“A Bronx man was arrested Thursday in connection with a portable power saw attack on another man in an Upper West Side subway station early this morning.
Investigators say 33-year-old Tareyton Williams has been taken into custody in connection with the attack on a man at the Cathedral Parkway and 110th Street station around 3:30 a.m. Thursday.
According to police, 64-year-old Michael Steinberg was attacked by Williams, who was yelling and waving two power saws in the air. The attack was apparently unprovoked…”
Thanks to my friend Todd for sending me this story. 110th was my subway stop. This is what NYC does to you. You live like a rat in a dark, noisy place for long enough and you end up running around a subway station waving not one, but TWO power saws.
In other news, protein shakes are kind of gross.
But they are a crucial component to my new, superficial approach to life. I go to the gym a lot. I work on my tan. And I flirt with a lot of men. I also spend a lot of time on the back deck with my growing garden. I can stand there for hours just staring at my little plants. I put out a bowl of water and I’ve seen the same dove land there and drink every morning this week. This thrills me. Sometimes I think I’m an elderly retired lady trapped in a young, studly body.
But it gives me a sense of purpose, something I’ve been lacking now that my coursework is done. My book should be giving me that sense of purpose, but between you and me, it’s an awfully abstract concept. And lest you think that I’m engaged in entirely petty concerns, I managed to drag myself to a panel in the Marina put on by Media Bistro a couple of weeks ago.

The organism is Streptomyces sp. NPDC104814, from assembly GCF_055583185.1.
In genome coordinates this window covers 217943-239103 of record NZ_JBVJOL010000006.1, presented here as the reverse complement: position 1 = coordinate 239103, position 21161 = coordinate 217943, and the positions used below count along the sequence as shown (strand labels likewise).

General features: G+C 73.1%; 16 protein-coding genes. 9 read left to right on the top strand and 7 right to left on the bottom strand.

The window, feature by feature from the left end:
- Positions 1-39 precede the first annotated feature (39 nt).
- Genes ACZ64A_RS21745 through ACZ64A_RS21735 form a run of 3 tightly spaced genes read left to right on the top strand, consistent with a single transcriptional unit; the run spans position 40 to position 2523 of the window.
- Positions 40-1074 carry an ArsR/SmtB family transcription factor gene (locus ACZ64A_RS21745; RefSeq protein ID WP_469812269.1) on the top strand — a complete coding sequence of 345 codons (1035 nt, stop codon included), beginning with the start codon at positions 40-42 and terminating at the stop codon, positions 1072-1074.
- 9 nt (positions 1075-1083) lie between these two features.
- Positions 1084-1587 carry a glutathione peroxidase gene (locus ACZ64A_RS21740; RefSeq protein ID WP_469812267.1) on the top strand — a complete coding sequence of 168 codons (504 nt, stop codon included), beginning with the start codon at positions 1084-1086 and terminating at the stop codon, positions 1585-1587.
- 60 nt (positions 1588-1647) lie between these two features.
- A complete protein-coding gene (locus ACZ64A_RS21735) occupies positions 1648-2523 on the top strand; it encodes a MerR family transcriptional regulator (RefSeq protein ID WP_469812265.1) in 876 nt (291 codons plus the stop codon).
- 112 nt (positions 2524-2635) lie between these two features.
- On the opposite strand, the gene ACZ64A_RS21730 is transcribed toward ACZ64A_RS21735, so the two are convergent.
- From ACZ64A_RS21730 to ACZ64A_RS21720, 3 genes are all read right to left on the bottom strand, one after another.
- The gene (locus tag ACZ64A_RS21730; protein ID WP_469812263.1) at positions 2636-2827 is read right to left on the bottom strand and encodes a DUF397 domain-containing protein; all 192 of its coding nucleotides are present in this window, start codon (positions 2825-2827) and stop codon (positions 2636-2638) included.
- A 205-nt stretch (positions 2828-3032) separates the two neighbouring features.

The Marina is one of those neighborhoods I rarely visit, full of nice homes populated by a large chunk of the city’s young professionals. They come home from the law office, throw on fleece vests and t-shirts from old Bay to Breakers races, and speed-walk resolutely through the fog down to Crissy Field with smooth little Vizslas trotting at their sides. Last week I finally met a gay person who lives there, and this made me feel better. Still, the whole neighborhood is erected on land fill, and it’s not where I’d like to spend my final moments when the Big One hits.
But I had lived in San Francisco for seven years and never made it to Fort Mason, and this was my chance. The panel was held in a renovated firehouse down at the water’s edge, with a killer view of Alcatraz just outside the front door. The panel was for people interested in becoming freelance writers. They were giving out free copies of a new book, Getting a Freelance Life, a title which had associations I preferred not to dwell on. There were several professional writers on the panel, handing out the usual combination of inspiration and depression (i.e. don’t think you’ll get published in The New Yorker. Also, making a living is rilly hard).
One piece of advice we were given: make sure you have a nice, fully equipped home office. Now that is an idea I can totally get behind. You get to buy things and, like going to a panel or reading a book, it gives you the feeling that you’re working when you’re really not being at all productive.
More advice along the same lines; familiarize yourself with the magazines where you plan on pitching stories. More shopping in the guise of work! Awesome. So I took myself to Tower Video, which has an entire wall of magazines. So many magazines, in fact, that my hopeful little brain couldn’t focus on any particular title, and I fell into a catatonic state. Several minutes later I snapped awake and took myself across the street to Books, Inc, which has a much smaller selection. They have a nice window seat where I perused a number of titles. And slowly I realized something that I once knew and kinda forgot: I hate magazine writing.
All of those lists! Five ways to flatten your belly for summer. Seven absolutely essential items you must buy for your dog. Ten people who we promise will be so big next year that every time you hear their name you sort of die inside.